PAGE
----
This page from Pew Research Center provides a range of short data stories that are current and relevant. The Pew Research Center is a nonpartisan fact tank that informs the public about the issues, attitudes, and trends shaping the world. It conducts public opinion polling, demographic research, media content analysis, and other empirical social science research. The research and findings of Pew Research Center are often cited in news stories. On the short reads page, teachers and students can find stories with brief descriptions of recent research and polls, including infographics, graphs, and charts that illustrate the findings.
Recent stories include:
- For Black History Month, a look at what Black Americans say is needed to overcome racial inequality
- Links shared by prominent accounts on Twitter differ widely from those shared on alternative social media
- What the data says about abortion in the U.S.
- 118th Congress breaks record for lesbian, gay and bisexual representation
There were 13 stories published in January of 2023 alone! Come back often for even newer stories. (Students can also investigate the main site which includes longer stories.)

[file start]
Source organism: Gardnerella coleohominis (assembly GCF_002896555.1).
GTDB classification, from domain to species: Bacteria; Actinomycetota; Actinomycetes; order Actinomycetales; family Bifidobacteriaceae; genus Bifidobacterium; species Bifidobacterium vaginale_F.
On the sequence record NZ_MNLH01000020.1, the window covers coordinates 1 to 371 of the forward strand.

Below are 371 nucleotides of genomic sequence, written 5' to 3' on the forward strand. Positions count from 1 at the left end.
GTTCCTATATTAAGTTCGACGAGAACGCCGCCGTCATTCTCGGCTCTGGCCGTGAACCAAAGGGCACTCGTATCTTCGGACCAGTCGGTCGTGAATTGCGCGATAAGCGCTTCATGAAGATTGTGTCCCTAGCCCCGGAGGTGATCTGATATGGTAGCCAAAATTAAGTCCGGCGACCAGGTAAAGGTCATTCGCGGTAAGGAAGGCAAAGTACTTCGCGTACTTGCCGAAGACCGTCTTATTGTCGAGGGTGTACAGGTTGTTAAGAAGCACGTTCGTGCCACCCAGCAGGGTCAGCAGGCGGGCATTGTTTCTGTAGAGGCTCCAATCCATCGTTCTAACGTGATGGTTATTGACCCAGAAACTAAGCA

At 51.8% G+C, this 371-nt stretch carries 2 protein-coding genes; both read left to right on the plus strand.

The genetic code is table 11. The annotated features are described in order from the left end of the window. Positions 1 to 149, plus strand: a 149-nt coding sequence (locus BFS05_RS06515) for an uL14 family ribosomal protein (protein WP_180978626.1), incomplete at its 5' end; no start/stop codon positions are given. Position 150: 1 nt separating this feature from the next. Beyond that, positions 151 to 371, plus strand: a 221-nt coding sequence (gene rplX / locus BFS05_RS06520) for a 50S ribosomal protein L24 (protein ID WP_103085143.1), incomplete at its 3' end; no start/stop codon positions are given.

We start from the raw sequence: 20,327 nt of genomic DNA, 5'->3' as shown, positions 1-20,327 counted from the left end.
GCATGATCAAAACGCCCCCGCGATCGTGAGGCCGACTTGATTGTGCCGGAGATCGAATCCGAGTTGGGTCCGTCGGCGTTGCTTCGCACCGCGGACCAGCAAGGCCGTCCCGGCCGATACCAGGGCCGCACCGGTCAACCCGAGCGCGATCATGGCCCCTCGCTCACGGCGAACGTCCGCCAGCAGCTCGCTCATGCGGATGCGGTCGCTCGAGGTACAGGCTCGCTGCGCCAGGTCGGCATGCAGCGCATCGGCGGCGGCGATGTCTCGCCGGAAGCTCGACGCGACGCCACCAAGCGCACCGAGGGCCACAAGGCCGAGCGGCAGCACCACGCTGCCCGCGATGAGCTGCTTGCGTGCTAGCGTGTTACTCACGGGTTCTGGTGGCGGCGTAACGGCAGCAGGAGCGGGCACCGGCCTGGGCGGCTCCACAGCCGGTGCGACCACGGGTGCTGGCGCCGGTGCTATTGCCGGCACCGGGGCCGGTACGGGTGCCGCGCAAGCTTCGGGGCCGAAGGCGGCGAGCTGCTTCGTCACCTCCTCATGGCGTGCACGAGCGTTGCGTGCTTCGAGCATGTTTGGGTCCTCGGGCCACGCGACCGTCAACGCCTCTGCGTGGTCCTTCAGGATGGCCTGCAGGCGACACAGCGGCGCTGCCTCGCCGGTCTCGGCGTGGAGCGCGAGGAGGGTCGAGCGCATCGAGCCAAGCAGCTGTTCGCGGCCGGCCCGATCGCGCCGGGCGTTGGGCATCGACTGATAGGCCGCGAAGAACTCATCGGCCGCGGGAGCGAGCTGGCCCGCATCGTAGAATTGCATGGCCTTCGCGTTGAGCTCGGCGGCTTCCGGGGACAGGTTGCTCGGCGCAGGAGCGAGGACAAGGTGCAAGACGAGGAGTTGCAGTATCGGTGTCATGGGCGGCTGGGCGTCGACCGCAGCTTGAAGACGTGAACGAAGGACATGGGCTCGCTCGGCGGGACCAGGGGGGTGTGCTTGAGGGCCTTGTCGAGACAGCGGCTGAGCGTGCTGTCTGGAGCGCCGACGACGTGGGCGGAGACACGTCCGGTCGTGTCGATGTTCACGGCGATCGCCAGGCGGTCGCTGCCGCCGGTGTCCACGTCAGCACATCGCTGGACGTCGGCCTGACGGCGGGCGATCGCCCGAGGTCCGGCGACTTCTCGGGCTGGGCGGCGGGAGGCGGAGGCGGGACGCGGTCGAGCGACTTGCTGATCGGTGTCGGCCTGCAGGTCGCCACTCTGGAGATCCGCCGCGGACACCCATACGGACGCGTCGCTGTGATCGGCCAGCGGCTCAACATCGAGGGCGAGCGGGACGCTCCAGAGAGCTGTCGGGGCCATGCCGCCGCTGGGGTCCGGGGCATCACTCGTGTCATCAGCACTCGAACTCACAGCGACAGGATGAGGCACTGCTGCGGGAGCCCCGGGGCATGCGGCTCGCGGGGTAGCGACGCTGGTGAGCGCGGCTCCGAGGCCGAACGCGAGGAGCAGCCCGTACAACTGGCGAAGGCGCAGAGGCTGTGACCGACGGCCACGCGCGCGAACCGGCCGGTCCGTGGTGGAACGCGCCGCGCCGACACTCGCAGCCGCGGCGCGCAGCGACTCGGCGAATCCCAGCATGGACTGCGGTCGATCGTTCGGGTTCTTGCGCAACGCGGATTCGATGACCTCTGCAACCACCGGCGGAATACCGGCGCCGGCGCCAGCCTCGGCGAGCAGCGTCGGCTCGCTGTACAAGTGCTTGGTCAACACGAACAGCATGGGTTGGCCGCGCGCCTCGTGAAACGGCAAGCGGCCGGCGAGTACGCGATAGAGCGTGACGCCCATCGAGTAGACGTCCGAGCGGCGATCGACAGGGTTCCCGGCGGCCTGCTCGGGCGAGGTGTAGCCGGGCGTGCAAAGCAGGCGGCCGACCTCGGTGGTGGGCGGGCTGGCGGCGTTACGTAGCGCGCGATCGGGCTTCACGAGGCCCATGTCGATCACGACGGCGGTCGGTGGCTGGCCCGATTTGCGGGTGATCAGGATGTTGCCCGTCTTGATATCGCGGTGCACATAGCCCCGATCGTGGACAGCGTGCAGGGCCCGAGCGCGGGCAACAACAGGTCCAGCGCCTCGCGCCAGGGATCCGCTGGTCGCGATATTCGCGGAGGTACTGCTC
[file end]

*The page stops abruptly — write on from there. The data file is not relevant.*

In a math class, resources featured on this site could be tied in to lessons on reading and interpreting data, using data to make decisions, representations of data, and describing data using benchmark fractions and percents. Connections could also be made to social studies, current events, social justice, digital literacy, and culturally responsive teaching (CRT).
Sample math unit/lesson
Students can choose a story that they care about and share the findings with the class. Some questions they might investigate or report on include the following:
- Why this research is important to me
- How the data was collected (Check out the expandable “how we did this” box in each story.)
- What story the graphs tell
- What information is missing from the graphs
- What effect learning about this research will have on my day-to-day life and choices
- What I learn from the graphs vs. what I learn from the descriptions of the data
Students may also conduct surveys of their peers or community members and compare their results with the results of the Pew studies. Students can then consider why their own results might be similar to or different from those reported at Pew Research Center.
EMPower's Many Points Make a Point book, especially lessons 1–6 which explore collecting data and creating and interpreting representations of data.
https://slowrevealgraphs.com/ -– A collection of graphs modified for use in a slow reveal graph routine (more information at the website), a routine that encourages students to look carefully at and think critically about representations of data.